Céifin National Students Conference
19th - 20th October 2006
Engaging with a transforming Ireland ~ a young person’s perspective
The first Céifin National Student Conference took place in Galway on 19th and 20th of October 2006. The conference was generously hosted by GMIT, with Kieran O’Malley, USI Western Area Officer, and Damian Corridan, Student Union President NUIG, as the Host Representatives. Throughout the two days a diverse panel of speakers presented thought provoking material which stimulated invigorating debate, ranging from family values in a changing Ireland to the challenge of peaceful coexistence in society today. Speakers included amongst others Professor Tom Collins, Head of Education NUIM, who looked at the role of Education in re-connecting young people in Irish society. John Lonergan, Governor of Mountjoy Prison, provoked discussion, particularly in the breakout sessions on the nature of recidivism and the rehabilitation of prisoners in Irish society Phillip Watt, Director of the National Consultative Committee on Racism and Interculturalism, and her Excellency, Ms. Devikarani Priscilla Sewpal Jana, South African Ambassador to Ireland, outlined issues pertinent to the integration of different cultures in society. Animated discussion followed, particularly with regard to the ambassador’s presentation on the challenge of peaceful coexistence in society. Her emphasis was firmly placed on the role of education in informing young people of the importance of world cultures and diversity.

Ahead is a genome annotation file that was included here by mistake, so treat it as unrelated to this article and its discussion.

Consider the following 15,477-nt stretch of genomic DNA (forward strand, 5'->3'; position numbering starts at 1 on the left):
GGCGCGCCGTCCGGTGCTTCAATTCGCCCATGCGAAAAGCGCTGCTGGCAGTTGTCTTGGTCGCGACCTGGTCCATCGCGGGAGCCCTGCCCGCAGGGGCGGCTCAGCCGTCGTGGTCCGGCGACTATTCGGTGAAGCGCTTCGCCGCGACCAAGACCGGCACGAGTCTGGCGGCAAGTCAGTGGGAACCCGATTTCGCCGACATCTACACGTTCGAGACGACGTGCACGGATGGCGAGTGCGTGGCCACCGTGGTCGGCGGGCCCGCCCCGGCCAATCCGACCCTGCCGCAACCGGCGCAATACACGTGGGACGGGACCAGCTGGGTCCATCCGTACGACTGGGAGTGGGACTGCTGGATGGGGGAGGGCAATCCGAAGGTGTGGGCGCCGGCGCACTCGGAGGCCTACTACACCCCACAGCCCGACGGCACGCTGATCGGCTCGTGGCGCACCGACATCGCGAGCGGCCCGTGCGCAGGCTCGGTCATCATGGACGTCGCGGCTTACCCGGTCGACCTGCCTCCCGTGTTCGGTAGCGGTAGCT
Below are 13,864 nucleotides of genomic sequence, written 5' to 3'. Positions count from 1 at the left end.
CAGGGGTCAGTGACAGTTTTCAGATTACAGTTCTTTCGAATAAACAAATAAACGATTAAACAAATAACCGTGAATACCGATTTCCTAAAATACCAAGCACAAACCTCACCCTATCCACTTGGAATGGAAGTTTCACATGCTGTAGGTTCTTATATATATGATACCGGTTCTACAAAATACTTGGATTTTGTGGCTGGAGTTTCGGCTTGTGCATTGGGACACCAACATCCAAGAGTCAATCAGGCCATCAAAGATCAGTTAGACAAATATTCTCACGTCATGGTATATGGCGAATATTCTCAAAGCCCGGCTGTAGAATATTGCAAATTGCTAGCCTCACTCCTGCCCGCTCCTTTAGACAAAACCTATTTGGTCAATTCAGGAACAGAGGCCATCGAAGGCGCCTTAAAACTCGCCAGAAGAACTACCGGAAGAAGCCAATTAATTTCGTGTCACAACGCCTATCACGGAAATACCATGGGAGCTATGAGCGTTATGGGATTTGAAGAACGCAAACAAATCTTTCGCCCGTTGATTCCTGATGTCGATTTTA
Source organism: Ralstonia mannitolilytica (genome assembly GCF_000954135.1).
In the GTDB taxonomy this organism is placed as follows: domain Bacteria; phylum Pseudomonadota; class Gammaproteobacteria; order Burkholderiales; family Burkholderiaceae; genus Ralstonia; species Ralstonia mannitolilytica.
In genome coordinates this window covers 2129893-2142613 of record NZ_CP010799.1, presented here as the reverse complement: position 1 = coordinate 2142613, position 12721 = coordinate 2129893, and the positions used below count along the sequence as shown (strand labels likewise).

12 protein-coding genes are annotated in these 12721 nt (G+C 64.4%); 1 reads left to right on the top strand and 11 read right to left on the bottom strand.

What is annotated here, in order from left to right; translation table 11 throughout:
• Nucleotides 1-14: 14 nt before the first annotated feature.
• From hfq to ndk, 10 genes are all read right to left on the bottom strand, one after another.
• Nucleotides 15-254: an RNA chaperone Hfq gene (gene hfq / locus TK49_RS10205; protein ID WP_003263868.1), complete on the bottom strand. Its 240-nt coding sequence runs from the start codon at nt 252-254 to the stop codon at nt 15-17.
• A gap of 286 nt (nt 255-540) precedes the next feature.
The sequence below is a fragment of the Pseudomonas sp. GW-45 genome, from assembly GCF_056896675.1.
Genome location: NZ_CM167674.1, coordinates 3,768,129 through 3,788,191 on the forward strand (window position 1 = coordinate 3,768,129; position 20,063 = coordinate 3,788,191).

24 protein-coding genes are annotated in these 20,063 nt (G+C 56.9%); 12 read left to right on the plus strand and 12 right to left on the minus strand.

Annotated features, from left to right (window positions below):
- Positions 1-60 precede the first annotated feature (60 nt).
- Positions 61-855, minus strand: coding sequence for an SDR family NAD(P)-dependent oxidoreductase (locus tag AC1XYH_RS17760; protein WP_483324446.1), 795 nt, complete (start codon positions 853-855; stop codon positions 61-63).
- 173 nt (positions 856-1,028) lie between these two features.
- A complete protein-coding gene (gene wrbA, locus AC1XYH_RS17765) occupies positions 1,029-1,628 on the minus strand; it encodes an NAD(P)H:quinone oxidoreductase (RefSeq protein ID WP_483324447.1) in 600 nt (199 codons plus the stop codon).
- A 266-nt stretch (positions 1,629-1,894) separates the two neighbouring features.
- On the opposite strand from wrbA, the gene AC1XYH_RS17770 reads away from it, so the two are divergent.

Issues and concerns of particular relevance to the student body were highlighted and debated by Colm Hamrogue, President of the Students Union of Ireland, Carmel O’Reilly Welfare Officer from Athlone IT and Roisín McGrogan, Vice President/ Welfare Officer NUIG Students Union. The annual overhead costs for a third level student were outlined and many of the concerns that come with that were aired. The general feeling was that the full picture of student costs is not being recognised by the government and that means-testing parents income is no longer an adequate tool by which to measure student need.
The impetus behind the organisation of this conference was to give the students of Ireland an opportunity to air their views, concerns, ideas, and hopes for the future. This airing of concerns took place throughout the two days in the participation and articulate discussion from delegates both in the main auditorium and in the regular breakout sessions.
The Key elements of these discussions were fed back to the 9th Annual Céifin Conference in Ennis on 7th & 8th of November, ensuring that the student voice was heard in the wider debate on a transforming Ireland.
Files to Download:
- Ceifin National Student Conference 2006 - Poster
- Ceifin National Student Conference 2006 - Programme